Top 10 Up-and-Coming Tennis Proteges
Every year a fresh crop of talented tennis players emerge from the juniors or ITF circuit to challenge the ATP and WTA Tours' best.
Only a handful go on to become superstars.
Who are the tennis stars of tomorrow? What separates one young talent from another?
Identifying up-and-coming players requires an assessment of the past, present and future. What types of players, based on size and style, have succeeded in the past? What type of play works today? Which youngsters playing in the current game have a career trajectory headed upward?
For the purpose of this list we excluded players older than 21 and those who have cracked the Top 20. This includes No. 8 Eugenie Bouchard and No. 6 Milos Raonic. They are no longer up-and-coming. They have already arrived.
Waiting to join or surpass them are a few talented players to keep on your radar.
ATP Ranking: 202
Borna Coric is one of two teenagers to qualify for the main draw at the 2014 U.S. Open. The other teen, Yoshihto Nishioka, is ranked No. 245. But at just 5'7", Yoshihito's future looks less promising.
Coric, 6'1", and still growing, has a big serve and plays as well on clay as he does on hard courts.
American Francis Tiafoe receives more hype than Coric. However, Tiafoe is ranked No. 1151 and lacks Coric's competition experience.
Still babyfaced, Coric defeated 2013 Wimbledon semifinalist Jerzy Janowicz during a Davis Cup match in April. Last month he reached the quarterfinals at a 250-level clay-court tournament in Croatia, where he lost a three-setter to Fabio Fognini.
WTA Ranking: 103
Taylor Townsend made headlines two years ago when, despite being the world's No. 1 junior, the USTA reportedly refused to back her until she lost more weight.
The USTA has changed its tune on Townsend. This year she received a wild card into the main draw.
Unlike many of her contemporaries, Townsend plays old-school tennis. She even likes to serve and volley.
Deceptively quick, Townsend can cover the court with ease. As she continues to shed pounds, she will become even quicker.
Country: Czech Republic
ATP Ranking: 75
Jiri Vesely joins an increasing number of basketball-player-sized tennis stars. At 6'6", he's taller than Milos Raonic, but shorter than John Isner.
Oddly, while other up-and-coming stars headed to North America to compete in the U.S. Open series this summer, Vesely opted to stay in Europe and play small clay-court tournaments.
Vesely has a huge upside to his game. In 2013, Vesely was named the ATP Tour's Star of Tomorrow. After a couple of years of building a resume largely on the Challenger Tour, Vesely is improving his play on the ATP Tour.
WTA Ranking: 58
Belinda Bencic has been called the next Martina Hingis. That's partly because she's Swiss and she's sometimes coached by Hingis' mother.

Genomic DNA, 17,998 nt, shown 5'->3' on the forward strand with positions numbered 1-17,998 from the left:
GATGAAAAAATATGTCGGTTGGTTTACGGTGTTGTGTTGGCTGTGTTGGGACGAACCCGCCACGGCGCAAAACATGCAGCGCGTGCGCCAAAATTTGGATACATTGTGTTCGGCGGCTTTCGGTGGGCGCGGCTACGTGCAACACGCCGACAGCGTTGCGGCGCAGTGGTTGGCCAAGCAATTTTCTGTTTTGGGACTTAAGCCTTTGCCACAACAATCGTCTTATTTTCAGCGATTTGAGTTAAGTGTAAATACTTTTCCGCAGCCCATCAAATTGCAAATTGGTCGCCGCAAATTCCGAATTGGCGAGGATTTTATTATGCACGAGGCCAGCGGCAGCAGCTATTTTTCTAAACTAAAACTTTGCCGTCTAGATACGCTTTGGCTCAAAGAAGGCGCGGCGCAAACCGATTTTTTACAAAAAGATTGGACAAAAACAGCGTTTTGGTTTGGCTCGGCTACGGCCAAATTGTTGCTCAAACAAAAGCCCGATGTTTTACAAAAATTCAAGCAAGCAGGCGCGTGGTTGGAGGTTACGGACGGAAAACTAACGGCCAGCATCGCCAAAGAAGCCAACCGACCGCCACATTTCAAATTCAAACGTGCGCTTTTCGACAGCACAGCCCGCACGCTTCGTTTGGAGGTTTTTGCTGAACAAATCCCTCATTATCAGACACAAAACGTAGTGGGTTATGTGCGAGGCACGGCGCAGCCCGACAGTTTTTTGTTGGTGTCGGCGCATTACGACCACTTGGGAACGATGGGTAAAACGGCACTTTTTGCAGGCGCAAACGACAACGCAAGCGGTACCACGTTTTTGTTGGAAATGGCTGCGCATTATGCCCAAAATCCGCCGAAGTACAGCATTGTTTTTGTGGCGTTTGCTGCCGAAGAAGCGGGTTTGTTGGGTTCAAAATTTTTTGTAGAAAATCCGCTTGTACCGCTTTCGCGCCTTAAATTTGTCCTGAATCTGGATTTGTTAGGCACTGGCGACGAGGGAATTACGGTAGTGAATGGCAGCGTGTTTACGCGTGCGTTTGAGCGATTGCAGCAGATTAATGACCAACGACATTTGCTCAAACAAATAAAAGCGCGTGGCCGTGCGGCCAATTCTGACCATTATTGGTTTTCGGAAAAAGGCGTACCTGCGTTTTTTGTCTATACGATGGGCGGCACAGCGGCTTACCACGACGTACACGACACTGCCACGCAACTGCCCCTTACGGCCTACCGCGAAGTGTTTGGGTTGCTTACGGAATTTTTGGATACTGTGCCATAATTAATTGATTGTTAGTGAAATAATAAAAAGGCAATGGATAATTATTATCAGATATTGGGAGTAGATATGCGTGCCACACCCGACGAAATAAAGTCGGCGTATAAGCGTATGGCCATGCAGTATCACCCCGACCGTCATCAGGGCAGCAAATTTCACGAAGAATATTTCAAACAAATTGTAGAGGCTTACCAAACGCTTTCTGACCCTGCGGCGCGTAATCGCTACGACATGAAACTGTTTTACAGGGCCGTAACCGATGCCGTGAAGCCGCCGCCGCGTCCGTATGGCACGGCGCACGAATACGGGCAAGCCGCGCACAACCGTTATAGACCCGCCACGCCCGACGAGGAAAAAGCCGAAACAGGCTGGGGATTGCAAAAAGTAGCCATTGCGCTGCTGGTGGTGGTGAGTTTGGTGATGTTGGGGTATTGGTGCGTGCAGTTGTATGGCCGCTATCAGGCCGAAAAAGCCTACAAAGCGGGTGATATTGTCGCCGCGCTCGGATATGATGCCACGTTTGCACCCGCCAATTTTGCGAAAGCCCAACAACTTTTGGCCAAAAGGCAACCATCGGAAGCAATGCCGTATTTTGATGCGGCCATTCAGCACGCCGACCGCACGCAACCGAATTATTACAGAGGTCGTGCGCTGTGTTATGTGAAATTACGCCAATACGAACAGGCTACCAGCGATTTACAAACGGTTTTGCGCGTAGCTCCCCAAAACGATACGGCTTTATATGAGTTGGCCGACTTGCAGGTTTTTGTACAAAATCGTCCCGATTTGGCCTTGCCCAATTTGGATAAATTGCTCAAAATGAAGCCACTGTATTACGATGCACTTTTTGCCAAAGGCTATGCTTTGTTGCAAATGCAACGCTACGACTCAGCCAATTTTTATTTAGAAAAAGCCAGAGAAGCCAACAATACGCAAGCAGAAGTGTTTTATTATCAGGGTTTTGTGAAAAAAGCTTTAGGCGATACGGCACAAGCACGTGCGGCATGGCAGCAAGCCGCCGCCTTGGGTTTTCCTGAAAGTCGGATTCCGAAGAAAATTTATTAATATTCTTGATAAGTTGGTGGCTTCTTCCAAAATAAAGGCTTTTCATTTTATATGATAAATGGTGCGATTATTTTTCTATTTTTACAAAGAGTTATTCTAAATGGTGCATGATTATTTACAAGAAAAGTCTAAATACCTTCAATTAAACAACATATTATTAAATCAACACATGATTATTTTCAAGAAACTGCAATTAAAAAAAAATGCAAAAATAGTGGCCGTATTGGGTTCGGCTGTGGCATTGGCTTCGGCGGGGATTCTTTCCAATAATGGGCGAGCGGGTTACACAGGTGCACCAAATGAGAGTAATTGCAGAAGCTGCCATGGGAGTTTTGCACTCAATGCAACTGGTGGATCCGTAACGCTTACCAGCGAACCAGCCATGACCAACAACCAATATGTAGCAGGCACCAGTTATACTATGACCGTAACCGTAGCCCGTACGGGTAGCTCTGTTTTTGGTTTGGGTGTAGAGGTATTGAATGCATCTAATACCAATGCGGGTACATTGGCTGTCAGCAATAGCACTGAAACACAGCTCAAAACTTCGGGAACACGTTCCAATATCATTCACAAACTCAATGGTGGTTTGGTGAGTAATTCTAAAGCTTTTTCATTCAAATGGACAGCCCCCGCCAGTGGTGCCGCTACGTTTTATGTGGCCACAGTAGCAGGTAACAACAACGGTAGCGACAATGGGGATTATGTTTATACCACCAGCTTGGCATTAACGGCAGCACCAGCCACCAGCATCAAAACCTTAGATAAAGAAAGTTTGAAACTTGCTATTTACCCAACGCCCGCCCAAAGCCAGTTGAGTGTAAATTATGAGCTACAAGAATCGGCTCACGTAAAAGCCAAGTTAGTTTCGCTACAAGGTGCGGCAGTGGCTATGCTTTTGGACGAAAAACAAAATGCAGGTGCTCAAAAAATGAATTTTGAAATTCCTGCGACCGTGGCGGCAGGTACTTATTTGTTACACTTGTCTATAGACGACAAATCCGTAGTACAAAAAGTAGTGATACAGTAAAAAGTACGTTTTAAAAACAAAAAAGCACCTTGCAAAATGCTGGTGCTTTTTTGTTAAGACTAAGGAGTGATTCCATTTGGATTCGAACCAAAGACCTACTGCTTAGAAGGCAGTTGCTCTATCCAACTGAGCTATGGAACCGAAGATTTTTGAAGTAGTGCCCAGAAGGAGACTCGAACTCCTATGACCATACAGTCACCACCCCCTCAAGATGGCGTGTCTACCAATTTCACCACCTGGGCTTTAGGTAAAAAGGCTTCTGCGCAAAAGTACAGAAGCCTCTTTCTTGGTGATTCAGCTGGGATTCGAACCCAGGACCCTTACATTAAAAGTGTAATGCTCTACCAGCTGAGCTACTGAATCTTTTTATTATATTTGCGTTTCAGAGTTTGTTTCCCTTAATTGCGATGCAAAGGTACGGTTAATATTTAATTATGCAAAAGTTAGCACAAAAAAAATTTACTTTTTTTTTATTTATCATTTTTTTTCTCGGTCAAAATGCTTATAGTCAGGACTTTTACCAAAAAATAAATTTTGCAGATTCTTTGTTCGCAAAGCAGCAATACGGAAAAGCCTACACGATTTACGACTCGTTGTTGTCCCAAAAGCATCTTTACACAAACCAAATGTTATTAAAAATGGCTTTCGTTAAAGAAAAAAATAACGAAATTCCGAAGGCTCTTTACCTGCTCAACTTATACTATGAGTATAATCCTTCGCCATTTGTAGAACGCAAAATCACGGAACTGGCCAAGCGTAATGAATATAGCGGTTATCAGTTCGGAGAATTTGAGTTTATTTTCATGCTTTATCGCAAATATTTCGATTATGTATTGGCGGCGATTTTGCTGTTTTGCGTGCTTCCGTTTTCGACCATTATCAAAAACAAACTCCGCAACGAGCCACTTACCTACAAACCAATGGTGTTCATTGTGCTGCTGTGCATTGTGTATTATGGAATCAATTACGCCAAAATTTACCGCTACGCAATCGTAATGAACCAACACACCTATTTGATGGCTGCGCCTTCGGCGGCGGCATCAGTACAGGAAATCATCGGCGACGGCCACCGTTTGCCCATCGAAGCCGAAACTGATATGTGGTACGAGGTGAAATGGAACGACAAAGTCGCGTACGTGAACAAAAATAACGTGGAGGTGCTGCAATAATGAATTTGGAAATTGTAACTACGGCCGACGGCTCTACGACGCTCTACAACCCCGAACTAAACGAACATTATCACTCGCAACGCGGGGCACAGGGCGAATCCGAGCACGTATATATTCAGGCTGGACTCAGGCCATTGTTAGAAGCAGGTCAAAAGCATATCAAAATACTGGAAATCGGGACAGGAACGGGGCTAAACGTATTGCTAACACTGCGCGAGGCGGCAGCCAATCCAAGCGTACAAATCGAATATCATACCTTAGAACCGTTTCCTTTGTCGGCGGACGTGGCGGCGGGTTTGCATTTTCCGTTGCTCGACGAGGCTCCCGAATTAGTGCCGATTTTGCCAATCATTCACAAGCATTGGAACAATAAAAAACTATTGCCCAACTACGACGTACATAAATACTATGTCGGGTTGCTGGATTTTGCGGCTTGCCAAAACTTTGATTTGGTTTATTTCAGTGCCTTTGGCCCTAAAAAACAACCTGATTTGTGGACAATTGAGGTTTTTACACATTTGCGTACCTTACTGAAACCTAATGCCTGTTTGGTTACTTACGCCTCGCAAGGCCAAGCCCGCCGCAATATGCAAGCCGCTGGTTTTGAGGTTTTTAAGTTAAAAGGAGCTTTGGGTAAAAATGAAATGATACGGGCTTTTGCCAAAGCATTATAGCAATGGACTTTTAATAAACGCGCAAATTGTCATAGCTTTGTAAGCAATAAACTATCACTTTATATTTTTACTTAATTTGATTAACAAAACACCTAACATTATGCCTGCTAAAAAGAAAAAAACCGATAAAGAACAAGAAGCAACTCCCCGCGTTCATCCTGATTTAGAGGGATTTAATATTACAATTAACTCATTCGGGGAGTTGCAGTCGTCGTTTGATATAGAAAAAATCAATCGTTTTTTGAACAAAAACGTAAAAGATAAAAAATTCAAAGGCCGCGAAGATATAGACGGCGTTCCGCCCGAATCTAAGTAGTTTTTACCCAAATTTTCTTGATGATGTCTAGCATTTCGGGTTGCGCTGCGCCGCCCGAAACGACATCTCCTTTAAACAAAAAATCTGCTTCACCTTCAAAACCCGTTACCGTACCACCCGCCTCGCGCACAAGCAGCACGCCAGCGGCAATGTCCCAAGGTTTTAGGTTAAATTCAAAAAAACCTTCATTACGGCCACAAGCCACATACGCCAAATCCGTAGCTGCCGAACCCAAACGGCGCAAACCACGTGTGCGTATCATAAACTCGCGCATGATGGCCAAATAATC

Bencic reached her first semifinal at the 2014 Family Circle Cup and advanced to the third round at Wimbledon. She finished 2013 ranked outside the Top 200 and has managed to climb to a career-high No. 58.
Bencic and Townsend developed something of a rivalry as juniors players. Last year Bencic defeated Townsend in the girls' championship of the French Open and Wimbledon. With steady improvement from both, they could rekindle that rivalry.
ATP Ranking: 60
Nick Kyrgios surprised many by reaching the Wimbledon semifinals. The flamboyant Australian upset Rafael Nadal before falling to Raonic.
Once overshadowed by fellow Aussie Bernard Tomic, Kyrgios has proven to be the more consistent player. He has also supplanted Tomic as the Australian with the brightest future.
Now Kyrgios is grabbing headlines and more importantly, winning.
WTA Ranking: 26
Garbine Muguruza's breakout performance was against her idol Serena Williams at the 2014 French Open. Muguruza upset Williams in the second round, sending the favorite packing and searching for answers.
She went on to reach the quarterfinals, where she lost to eventual champion, Maria Sharapova.
Aggressive, Muguruza, 6', has the power to hang with the biggest hitters. She has also teamed with fellow Spaniard Carla Suarez Navarro in doubles, where she is ranked No. 21.
ATP Ranking: 55
After a couple of tough years on the tour, Jack Sock is finally seeing some success. Nicknamed "J. Sizzle," Sock seemed destined to join the ranks of the many disappointing American players, such as Ryan Harrison, whose results have yet to live up to the hype.
Recently, Sock has had more success in doubles than he has in singles. Sock and partner Vasek Pospisil, won the Wimbledon doubles title, shocking the Bryan brothers. The two went 12-0, a record for men's doubles, before losing to the Bryan brothers in the Western and Southern Open final in Cincinnati.
With a rocket serve like Andy Roddick's, Sock is just beginning to play to his potential.
WTA Ranking: 35
Elina Svitolina upset Wimbledon champion Petra Kvitova at the 2014 Western and Southern Open. It was the biggest win of Svitolina's career and her first against an opponent in the Top 10. She entered the match against Kvitova 0-6 against Top 10 players.
Svitolina won the juniors French Open at age 15 and is the WTA's second-highest ranked teen, behind Madison Keys.
ATP Ranking: 45
Nicknamed the "Dominator," Dominic Thiem generated buzz with his dash up the rankings. The talented 20-year-old climbed from No. 303 to No. 139 in 2013. Earlier this year, Thiem set a goal to be in the main draw of the Australian Open in 2015.
He's ahead of schedule. He's in the main draw of the 2014 U.S. Open.
WTA Ranking: 27
Madison Keys has replaced Sloane Stephens as America's answer to "what happens when the Williams sisters retire?"
Although Stephens enjoyed a higher ranking when she was 19, Keys has shown more consistency this year. More importantly, she has a better overall game than Stephens and is far more comfortable at the net.
She won her first WTA title, at Eastbourne, this year.